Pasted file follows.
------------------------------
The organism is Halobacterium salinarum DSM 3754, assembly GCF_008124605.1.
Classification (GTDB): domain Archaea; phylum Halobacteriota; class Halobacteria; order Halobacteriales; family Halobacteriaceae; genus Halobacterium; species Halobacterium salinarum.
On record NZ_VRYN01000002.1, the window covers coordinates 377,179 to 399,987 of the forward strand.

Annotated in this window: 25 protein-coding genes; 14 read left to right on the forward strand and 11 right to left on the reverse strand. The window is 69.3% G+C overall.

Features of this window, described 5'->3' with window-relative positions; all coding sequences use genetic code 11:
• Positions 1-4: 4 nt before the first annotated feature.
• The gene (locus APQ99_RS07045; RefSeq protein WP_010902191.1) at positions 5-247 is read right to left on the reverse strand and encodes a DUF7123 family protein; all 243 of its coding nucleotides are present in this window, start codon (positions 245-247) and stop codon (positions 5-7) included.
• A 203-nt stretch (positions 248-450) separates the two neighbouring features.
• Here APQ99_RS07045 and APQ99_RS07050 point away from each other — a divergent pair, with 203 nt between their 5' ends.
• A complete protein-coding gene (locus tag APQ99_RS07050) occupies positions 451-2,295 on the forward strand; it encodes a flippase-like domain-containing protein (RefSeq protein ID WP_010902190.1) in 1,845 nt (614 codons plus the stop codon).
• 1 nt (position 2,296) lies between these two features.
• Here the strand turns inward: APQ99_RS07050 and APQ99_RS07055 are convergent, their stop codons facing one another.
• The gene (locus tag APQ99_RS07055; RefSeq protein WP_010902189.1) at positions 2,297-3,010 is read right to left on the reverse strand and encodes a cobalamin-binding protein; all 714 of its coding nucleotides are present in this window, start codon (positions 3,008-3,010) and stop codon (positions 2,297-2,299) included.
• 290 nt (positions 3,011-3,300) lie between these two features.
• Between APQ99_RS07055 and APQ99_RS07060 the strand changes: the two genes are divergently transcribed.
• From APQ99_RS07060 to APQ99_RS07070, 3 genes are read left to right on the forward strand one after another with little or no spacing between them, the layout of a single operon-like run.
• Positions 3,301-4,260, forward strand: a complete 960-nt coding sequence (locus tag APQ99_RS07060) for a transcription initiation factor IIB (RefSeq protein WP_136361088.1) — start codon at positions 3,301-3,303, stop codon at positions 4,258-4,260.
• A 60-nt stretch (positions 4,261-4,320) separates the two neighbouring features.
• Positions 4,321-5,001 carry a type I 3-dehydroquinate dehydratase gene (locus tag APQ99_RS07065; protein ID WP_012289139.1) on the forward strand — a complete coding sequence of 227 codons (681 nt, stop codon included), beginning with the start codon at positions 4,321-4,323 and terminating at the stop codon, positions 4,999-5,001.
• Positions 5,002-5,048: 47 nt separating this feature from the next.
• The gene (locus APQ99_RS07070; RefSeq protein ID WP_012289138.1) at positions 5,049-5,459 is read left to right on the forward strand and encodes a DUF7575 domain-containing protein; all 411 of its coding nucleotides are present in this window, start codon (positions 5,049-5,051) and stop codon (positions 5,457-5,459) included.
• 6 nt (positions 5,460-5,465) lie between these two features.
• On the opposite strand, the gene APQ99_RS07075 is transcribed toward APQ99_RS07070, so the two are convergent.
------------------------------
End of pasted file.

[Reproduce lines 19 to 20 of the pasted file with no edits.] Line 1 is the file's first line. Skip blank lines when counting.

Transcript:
• Positions 4,321-5,001 carry a type I 3-dehydroquinate dehydratase gene (locus tag APQ99_RS07065; protein ID WP_012289139.1) on the forward strand — a complete coding sequence of 227 codons (681 nt, stop codon included), beginning with the start codon at positions 4,321-4,323 and terminating at the stop codon, positions 4,999-5,001.
• Positions 5,002-5,048: 47 nt separating this feature from the next.